Tahoe snowmelt: Will there be enough water?

Nick Cruit
Sierra Sun

LAKE TAHOE ” Most of the usable water in the western states originates as mountain snowfall, according to the California Department of Water Resources. And because the spring melt is a gradual process, hydrologists and water resource officials can work together to forecast water supplies well into the summer months and plan accordingly.

But as the major snow-producing months give way to the spring melt, hydrologists and water resource officials in Northern California and Nevada brace for what could be the third year of drought conditions in a row.

This week, an updated report from the Natural Resource Conservation Service, an agency that surveys snowpack conditions and issues water resource outlooks, forecasts Lake Tahoe to rise by a maximum of 0.95 feet this spring and summer, 69 percent of the lake’s average annual rise, according to Dan Greenlee, a hydrologist with the Natural Resource Conservation Service.

A below average rise of the lake means less water is coming out of the dam in Tahoe City, which means reserve reservoirs will likely be tapped in order to meet Floriston Rates, Greenlee said.

Meeting Floriston Rates is a century-old law designed to guarantee a minimum flow of Truckee River water, which in turn ensures municipal, agricultural and power generation demands from river water can be satisfied.

And having dealt with two dry summers in a row, water resource officials are prepared possible shortages.

“It’s not quite as bad a previous years, and what that means for us at this point is it’s going to be business as usual,” said Bill Hauck, water supply coordinator for the Truckee Meadows Water Authority.

Floriston Rates should be met into the fall months, Hauck said, and in the next few weeks, the water authority plans to close the dam gates at Donner Lake to fill it as much as possible by Memorial Day, hopefully sustaining water needs throughout the summer.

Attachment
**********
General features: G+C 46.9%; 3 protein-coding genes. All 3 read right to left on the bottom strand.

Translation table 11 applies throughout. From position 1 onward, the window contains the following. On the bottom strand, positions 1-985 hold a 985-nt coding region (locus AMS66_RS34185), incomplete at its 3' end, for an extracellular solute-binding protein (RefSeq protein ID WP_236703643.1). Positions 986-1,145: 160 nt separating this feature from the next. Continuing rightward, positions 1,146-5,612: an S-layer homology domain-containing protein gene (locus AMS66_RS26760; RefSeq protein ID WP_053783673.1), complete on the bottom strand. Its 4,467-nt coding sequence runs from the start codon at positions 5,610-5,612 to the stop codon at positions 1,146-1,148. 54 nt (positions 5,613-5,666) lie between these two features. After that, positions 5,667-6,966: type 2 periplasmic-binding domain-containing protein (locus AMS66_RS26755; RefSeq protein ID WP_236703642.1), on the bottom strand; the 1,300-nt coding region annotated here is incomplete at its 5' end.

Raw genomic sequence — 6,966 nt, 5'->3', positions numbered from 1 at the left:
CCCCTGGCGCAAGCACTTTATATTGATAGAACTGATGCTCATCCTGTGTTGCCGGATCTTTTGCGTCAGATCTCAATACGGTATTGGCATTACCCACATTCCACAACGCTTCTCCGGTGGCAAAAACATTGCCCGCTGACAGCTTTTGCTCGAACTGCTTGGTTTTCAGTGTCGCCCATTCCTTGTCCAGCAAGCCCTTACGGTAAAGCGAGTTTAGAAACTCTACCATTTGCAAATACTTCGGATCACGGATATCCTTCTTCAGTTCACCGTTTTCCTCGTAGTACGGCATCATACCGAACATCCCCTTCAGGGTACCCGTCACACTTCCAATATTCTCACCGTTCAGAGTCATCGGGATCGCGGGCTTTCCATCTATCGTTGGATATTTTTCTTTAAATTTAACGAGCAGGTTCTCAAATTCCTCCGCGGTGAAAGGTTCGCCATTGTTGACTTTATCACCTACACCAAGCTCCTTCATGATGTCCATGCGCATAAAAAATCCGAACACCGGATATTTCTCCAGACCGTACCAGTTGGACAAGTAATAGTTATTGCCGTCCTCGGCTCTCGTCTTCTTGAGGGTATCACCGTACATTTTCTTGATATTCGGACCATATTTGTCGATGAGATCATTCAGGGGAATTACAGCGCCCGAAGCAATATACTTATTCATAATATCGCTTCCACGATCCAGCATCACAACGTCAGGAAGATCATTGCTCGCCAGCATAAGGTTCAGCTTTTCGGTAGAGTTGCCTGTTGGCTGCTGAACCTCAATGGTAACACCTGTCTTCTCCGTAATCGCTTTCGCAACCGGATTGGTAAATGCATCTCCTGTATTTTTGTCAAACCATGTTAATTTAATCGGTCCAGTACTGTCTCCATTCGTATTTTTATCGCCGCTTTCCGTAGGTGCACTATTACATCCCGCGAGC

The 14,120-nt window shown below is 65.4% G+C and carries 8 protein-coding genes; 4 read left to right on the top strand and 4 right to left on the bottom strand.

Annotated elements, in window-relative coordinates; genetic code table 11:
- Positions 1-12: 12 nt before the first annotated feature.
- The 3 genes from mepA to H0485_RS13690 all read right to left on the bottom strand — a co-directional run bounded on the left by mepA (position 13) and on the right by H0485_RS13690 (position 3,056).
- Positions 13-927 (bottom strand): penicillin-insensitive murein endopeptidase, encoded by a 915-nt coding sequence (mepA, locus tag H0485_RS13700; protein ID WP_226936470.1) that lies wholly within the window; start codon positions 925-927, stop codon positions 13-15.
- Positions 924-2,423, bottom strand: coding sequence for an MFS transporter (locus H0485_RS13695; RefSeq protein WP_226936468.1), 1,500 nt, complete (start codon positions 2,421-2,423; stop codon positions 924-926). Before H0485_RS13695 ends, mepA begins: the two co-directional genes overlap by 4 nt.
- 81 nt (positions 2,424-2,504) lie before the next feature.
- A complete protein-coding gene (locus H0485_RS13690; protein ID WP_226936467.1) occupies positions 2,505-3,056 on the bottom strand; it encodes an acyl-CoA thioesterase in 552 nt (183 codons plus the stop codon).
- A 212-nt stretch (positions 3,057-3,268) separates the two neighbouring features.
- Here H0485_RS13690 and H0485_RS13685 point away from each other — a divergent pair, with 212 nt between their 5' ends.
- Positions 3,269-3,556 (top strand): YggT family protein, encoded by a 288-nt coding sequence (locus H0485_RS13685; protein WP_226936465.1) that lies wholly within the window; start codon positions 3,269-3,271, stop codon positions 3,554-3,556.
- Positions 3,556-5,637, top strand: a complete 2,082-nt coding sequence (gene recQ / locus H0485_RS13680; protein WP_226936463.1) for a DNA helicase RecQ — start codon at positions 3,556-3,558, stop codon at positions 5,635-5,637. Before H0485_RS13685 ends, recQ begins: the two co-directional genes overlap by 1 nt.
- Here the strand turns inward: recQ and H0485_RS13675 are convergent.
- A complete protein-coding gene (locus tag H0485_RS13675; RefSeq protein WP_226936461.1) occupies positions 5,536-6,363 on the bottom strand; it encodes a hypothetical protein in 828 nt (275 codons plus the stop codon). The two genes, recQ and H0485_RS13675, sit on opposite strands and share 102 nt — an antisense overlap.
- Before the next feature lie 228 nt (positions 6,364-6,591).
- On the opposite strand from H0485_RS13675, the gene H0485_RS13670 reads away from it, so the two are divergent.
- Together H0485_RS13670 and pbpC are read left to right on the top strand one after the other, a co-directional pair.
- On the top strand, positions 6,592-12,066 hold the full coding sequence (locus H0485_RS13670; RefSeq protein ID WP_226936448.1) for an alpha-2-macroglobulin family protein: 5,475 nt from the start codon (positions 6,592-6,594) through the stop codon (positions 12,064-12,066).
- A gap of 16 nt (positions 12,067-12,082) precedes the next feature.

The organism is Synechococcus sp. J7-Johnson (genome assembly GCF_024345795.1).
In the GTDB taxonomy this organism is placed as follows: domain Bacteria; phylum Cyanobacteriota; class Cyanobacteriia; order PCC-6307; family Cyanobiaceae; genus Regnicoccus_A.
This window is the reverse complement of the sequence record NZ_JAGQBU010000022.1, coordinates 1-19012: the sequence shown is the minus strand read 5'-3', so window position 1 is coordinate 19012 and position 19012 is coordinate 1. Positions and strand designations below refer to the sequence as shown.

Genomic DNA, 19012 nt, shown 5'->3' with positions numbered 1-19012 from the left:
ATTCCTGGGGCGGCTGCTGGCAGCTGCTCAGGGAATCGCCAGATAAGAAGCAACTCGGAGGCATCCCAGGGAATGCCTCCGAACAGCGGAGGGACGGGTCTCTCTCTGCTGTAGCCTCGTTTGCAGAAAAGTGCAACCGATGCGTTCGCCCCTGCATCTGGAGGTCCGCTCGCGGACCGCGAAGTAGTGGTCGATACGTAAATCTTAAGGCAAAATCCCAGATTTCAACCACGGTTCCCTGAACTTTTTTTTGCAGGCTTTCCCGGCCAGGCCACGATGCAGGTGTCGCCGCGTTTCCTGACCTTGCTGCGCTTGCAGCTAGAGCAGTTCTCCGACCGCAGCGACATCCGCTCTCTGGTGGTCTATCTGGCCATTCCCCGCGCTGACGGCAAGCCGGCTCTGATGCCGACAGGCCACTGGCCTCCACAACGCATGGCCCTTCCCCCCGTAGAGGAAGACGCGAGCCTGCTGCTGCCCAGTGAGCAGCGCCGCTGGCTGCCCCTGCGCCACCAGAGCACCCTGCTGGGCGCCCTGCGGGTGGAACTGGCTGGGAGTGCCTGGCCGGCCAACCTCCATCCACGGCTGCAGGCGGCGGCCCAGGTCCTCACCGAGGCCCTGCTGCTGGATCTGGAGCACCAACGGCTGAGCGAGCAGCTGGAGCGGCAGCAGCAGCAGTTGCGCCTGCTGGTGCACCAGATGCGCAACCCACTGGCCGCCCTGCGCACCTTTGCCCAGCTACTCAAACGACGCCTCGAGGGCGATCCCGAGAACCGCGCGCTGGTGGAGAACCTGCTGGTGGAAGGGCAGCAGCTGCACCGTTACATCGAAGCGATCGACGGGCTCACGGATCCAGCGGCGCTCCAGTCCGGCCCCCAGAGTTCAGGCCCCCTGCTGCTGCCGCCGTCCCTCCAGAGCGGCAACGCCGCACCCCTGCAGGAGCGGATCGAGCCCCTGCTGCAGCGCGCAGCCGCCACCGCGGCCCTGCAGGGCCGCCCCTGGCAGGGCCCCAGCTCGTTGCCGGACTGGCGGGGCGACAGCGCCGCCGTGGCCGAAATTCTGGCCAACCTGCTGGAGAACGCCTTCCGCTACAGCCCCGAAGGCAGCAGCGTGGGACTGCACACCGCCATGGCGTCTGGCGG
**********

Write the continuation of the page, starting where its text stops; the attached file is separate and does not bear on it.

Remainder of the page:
“It will be another below average year, but the snowpack is still good enough that the reservoirs are going to recover somewhat,” said Hauck. “This year could have ended up a lot worse,” he added.

Still, the real problem is that reservoir storage throughout Northern California and Nevada is so depressed that it’s not likely the current level of snowpack is going to do much in the way of restoring average levels, said Frank Gehrke, chief of the California Cooperative Snow Survey Program.

The current level of Lake Tahoe is 0.69 feet above its natural rim” 6,223 feet ” and is expected to be back down to that level by mid to late summer, Greenlee said. Likewise, storage conditions for Northern California’s major water supplies remain below average. Lake Oroville and Shasta Lake are 70 percent and 76 percent of average, according to Gehrke.

Here in Tahoe, the water masters office will soon begin making minimum releases from the dam in Tahoe City. If the storage level gets within a half-foot of the natural rim, however, then the main reserve, Boca Reservoir, would need to be tapped, according to Chad Blanchard, chief deputy in the federal water master’s office in Reno.

But in the resource conservation service’s “dry scenario” for this year’s water outlook, Lake Tahoe would drop to, or below, its natural rim by September and Boca would not be able to supply the Truckee River later in the year. “Boca is small compared to Tahoe and it won’t last very long,” he added.

Among the other possibilities, medium precipitation this spring could have Lake Tahoe dropping near its natural rim by October, while the wet scenario has storage remaining above the rim for the entire year.

“These forecasts take a lot of factors into account and are not certain,” Blanchard said . “It will really depend on the spring weather,” he added.

As for Donner Lake, Hauck said at 5,929.37 feet, it looks pretty normal for this time of year and he expects it to operate just like it always has through the summer.

“It’s certainly a much better situation than we had a month ago,” Gehrke said, “we may lose ground but we’re not going to gain much … a lot of it depends on how the spring goes.”